James is Griffin, a schlubby zookeeper who has never really recovered from being dumped by his girlfriend (Leslie Bibb) five years earlier. When she turns up in his life again, he is determined to win her back. Problem is, he has no confidence. When the zoo animals catch wind of his dilemma they decide to help him out by becoming his life coaches. After all, animals are experts in mating.
Your enjoyment of “Zookeeper” will depend on two things. One, your tolerance for talking animals. Two, whether or not you find Kevin James charming. If your answer to either is yes, or if you are under ten years of age, then “Zookeeper” might hold some promise for you. If not, go see “Tree of Life.” It has dinosaurs but none of them speak.
“Zookeeper” carefully adheres to the Kevin James Comedy Template ™: goofy guys tries to get the hot girl and even though it may seem like an un likely pairing, he’s sweet and inevitably irresistible. This is basically “Paul Blart: Mall Cop” with animals and Rosario Dawson. That means it’s a sweet-natured if largely forgettable. There are good messages for kids about accepting people for who they are and respect for animals, but mostly this is an old school comedy with pratfalls for the kids and a bit of romance for the parents sitting next to them in the theatre.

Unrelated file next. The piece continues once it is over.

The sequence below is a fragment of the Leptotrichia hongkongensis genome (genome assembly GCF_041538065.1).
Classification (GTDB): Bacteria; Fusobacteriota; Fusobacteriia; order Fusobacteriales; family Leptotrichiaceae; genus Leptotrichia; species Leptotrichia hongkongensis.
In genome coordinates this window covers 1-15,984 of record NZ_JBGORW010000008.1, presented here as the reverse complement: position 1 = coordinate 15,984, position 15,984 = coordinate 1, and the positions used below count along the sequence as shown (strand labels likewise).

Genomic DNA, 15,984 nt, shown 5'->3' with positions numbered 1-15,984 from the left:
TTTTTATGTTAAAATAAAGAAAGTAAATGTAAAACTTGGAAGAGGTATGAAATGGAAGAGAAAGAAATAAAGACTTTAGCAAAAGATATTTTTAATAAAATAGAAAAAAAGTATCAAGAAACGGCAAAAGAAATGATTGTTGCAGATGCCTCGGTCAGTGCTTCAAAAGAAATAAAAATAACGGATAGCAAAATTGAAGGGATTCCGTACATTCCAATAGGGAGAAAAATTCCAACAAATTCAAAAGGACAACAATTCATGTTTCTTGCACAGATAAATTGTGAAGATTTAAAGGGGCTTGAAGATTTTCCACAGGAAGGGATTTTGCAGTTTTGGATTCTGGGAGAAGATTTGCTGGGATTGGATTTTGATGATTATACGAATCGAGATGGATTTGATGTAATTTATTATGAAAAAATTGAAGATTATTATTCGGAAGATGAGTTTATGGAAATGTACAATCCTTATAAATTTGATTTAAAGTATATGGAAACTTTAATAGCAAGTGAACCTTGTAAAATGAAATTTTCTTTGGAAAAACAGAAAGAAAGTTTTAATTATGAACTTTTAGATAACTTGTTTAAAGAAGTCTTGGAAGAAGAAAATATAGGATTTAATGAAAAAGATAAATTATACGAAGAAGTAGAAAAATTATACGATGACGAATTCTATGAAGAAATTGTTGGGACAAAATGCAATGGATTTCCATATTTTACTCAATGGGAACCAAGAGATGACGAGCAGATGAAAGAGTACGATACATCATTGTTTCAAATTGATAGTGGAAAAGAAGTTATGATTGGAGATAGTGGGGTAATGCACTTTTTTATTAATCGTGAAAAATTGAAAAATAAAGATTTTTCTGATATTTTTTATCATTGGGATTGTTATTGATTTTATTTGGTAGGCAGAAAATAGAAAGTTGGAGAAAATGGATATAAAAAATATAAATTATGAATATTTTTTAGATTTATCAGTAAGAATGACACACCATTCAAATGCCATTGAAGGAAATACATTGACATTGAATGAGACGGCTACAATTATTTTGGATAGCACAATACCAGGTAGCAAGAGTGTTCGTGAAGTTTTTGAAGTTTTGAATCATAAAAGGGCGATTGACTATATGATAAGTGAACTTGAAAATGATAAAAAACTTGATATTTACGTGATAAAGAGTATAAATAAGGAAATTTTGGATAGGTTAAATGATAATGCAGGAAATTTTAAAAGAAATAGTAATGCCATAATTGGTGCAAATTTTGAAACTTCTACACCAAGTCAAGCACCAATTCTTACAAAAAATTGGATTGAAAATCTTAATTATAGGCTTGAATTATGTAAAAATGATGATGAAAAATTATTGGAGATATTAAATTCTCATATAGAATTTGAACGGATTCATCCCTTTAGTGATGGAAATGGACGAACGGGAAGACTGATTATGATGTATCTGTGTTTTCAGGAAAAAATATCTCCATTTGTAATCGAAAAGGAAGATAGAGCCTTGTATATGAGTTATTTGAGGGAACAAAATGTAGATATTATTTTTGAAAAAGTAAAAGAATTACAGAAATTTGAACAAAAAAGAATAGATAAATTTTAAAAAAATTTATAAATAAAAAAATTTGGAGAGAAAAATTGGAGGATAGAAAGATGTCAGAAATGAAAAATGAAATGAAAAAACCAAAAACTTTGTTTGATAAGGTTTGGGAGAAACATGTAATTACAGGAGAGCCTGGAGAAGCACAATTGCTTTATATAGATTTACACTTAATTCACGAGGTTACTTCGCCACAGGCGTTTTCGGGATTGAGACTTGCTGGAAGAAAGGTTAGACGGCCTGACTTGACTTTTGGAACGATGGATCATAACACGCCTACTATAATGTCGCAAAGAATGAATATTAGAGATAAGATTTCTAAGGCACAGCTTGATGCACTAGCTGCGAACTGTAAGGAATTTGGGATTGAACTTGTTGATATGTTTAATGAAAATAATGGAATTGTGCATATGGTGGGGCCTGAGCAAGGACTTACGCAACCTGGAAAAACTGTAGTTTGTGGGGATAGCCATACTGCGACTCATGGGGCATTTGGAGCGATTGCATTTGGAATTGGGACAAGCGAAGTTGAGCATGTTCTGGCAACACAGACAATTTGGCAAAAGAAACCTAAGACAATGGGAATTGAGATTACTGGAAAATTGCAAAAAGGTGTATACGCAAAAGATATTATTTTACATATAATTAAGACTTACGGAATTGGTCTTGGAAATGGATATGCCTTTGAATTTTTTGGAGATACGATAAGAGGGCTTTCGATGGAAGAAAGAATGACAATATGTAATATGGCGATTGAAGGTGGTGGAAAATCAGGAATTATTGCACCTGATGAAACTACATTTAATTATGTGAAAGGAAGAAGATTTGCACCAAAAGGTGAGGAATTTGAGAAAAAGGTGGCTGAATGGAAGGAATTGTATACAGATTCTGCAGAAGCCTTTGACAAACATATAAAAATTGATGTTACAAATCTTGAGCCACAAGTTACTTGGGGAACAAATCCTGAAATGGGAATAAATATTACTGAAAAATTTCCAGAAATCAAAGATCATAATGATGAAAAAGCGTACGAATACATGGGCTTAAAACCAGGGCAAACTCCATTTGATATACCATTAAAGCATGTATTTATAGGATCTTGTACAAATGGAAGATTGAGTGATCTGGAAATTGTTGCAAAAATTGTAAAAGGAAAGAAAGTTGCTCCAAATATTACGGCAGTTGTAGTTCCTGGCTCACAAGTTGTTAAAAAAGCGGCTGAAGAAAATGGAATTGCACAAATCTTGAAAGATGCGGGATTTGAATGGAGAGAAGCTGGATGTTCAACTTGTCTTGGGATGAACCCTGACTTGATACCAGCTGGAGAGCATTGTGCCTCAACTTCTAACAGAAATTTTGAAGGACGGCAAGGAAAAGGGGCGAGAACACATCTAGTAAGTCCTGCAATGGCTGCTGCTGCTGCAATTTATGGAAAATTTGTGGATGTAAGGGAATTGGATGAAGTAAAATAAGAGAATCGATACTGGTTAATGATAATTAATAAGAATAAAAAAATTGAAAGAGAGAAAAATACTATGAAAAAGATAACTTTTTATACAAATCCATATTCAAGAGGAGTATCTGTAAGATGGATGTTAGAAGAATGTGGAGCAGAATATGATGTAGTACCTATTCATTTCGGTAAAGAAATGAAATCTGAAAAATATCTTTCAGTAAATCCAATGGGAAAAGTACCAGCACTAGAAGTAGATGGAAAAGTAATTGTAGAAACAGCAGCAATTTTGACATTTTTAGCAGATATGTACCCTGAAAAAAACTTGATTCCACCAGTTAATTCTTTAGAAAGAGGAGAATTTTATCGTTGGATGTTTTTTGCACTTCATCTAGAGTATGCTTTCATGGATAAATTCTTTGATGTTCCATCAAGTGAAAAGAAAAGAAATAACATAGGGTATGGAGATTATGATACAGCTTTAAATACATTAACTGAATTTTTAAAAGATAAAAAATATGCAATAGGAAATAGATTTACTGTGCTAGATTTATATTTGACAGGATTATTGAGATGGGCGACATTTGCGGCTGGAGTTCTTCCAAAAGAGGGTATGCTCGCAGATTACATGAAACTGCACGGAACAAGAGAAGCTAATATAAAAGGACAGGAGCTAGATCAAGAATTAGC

There are a couple of very funny scenes. There’s visit to TGIFridays that no veterinarian would condone and the monkey from “The Hangover 2” (starring in his second big film of the year! Who is this primate’s agent?) has some of the film’s best lines. Adam Sandler, who also produced the movie, provides the monkey voice, but also listen for the vocal work of Cher, Nick Nolte, Don Rickles and Sylvester Stallone.
“Zookeeper” is harmless family fun, with a few more giggles for the kids (who might not get the romantic stuff) than the parents (who might not care about the poop jokes). Luckily for Kevin James, and “Zookeeper’s” audience almost everyone laughs when someone falls down.
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